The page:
This latest of many Grenadian-inspired books provides a useful supplement to the exclusively Grenadian-oriented volumes of recent years. Six of the articles represent conflicting interpretations of Maurice Bishop's New Jewel Movement and the US invasion of 1983. . . Formats and foci for the other Caribbean pieces vary, but they establish clearly that domestic, not external forces are what shape political development in the Caribbean, making arguments regarding Grenada's (or Cuba's) threat to the region less credible. . . . . [The] editors put the events in Grenada in perspective, a task that has long been overdue. For all levels.
The Caribbean After Grenada examines the major political and economic developments in the Caribbean since the events of October 1983 in Grenada. The contributors represent a range of ideological viewpointsfrom neo-Marxist to conservativeand thus offer an unusually balanced and informed discussion of the lessons of Grenada and the problems of revolution, conflict, and democracy faced by contemporary Caribbean societies. Coverage is extremely broad in scope and encompasses all geographic regions, from the islands furthest out in Atlantic to the Central American Republics, all major regime types, and all cultural/linguistic areas. An ideal supplemental text for courses on comparative politics, the Caribbean, and economic development, this volume brings a much needed historical perspective to the study of events since the Grenada crisis.
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About the Author
SCOTT B. MACDONALD is the Chief International Economist at Maryland National Bank in Baltimore, Maryland and a consultant on Caribbean, Latin American, and Asian affairs. He has published articles in the Caribbean Review, The Latin American and Caribbean Contemporary Record, The Financial Times (London), The Times of the Americas, Export Today, The International Trader, and is the author of Trinidad and Tobago: Democracy and Development in the Caribbean (1986). He is also the author of Dancing on a Volcano: The Latin American Drug Trade (1988).
HARALD M. SANDSTROM is Associate Professor of Political Science and Government and Director of African-American Studies at the University of Hartford Connecticut. He is the author of Race and Class in Grenada and Jamaica: The Self-Destruction of Two Black Power Movements, in Proceedings of the Eleventh Annual Third World Conference (1985) and The New International Economic Order and the Caribbean: The External/Internal Nexus, in The Restless Carribbean: Changing Patterns of International Relations. He is working on his first book, Third World Underdevelopment and Development: An Eclectic Introduction to Problems, Issues, and Theories (forthcoming).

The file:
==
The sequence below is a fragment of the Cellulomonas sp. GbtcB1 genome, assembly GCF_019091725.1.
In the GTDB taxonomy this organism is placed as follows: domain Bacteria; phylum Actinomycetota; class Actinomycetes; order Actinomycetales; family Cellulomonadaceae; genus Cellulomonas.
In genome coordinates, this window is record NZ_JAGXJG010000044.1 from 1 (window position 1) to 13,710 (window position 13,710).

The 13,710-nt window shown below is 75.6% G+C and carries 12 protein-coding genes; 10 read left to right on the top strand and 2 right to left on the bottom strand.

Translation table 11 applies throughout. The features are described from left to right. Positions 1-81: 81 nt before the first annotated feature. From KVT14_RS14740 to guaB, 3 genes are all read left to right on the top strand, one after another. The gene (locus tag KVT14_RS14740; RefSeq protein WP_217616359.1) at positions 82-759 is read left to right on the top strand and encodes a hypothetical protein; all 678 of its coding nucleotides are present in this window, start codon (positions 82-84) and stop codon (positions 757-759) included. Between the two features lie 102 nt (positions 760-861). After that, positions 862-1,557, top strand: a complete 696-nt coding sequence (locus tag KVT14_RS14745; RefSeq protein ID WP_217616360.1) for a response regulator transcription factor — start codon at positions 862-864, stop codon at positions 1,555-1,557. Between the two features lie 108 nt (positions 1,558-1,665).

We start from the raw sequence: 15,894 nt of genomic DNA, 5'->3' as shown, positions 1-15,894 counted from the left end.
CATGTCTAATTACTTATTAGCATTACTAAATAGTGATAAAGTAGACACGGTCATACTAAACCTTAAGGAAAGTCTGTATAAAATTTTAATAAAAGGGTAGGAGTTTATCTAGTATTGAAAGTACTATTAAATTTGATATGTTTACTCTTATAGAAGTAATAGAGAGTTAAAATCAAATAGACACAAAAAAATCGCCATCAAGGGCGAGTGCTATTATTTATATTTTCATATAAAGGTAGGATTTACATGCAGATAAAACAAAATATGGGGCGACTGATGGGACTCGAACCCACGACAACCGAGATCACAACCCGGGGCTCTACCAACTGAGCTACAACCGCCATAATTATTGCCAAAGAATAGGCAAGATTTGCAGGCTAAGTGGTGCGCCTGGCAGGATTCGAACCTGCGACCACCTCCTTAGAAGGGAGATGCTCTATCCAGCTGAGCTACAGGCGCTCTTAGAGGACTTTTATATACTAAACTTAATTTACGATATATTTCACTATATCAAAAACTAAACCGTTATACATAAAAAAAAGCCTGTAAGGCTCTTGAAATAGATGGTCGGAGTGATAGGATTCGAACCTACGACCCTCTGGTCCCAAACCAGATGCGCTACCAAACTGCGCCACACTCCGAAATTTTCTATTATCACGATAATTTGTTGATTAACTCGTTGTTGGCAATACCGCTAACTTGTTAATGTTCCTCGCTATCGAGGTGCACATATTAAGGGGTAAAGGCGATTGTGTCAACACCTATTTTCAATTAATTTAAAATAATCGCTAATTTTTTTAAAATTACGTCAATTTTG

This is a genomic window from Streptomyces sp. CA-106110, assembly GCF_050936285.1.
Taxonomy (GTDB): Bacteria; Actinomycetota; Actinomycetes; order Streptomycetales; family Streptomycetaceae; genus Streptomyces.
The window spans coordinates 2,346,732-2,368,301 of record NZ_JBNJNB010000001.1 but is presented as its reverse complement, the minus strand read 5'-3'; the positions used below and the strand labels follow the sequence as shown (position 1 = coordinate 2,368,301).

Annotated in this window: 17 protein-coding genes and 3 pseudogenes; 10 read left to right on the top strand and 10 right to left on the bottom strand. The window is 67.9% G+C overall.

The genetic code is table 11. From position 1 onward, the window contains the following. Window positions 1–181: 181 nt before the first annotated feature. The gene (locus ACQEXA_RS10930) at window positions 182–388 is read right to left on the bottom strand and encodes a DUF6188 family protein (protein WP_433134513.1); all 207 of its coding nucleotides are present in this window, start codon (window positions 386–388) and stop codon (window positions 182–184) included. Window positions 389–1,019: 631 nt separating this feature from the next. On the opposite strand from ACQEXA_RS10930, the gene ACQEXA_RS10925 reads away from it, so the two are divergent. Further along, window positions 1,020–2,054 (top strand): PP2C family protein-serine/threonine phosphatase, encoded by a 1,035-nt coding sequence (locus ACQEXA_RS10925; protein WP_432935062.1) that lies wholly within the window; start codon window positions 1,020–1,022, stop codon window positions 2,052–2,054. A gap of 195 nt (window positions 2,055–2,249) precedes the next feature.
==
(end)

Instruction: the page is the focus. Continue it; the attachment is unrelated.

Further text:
PAUL B. GOODWIN, JR. is Professor of History at the University of Connecticut. He has written extensively on Latin America, focusing on Argentina and Anglo-Argentine relations. He is the author of Los ferrocarriles britanicos y la Union Civica Radical, 1926-1930 (1974) and two editions of Global Studies: Latin America (1984,1986), as well as numerous articles in Hispanic American Historical Review and Journal of Latin American Studies. He is currently at work on The Sixth Dominion: A History of Anglo-Argentine Relations in the Twentieth Century. 5rm
Table of Contents
The Implications of Grenada: Revolution and Invasion
An Introduction to the Eastern Carribbean
The Ideology of Grenada's Revolution: Dead End or Model?
From Revolutionary Solidarity to Military Defeat: The Foreign Policy of Grenada 1979-1983
False Prophecy and the American Invasion of Grenada
The Invasion of Grenada: A Pre-and Post-Mortem
Revolution, Conflict and Democracy in the Caribbean
The Jamaican Models
The United States and Democracy in the Caribbean
Apanjaht and Revolution in Caribbean Politics: The Case of Suriname
Haiti: The Duvaliers and Beyond
The April 1986 Elections in the Dominican Republic
Heading Toward a New Instability in the Carribbean's Eastern Tier?
Issues on the Periphery
Contadora and the Central American Republics: A Slide Down a Slippery Slope
Panama: Lurching Toward Democracy?
Grenada, the Caribbean Basin and the European Community
Soviet-Cuban Policy in the Caribbean: Was Grenada a Setback?
The Reagan Years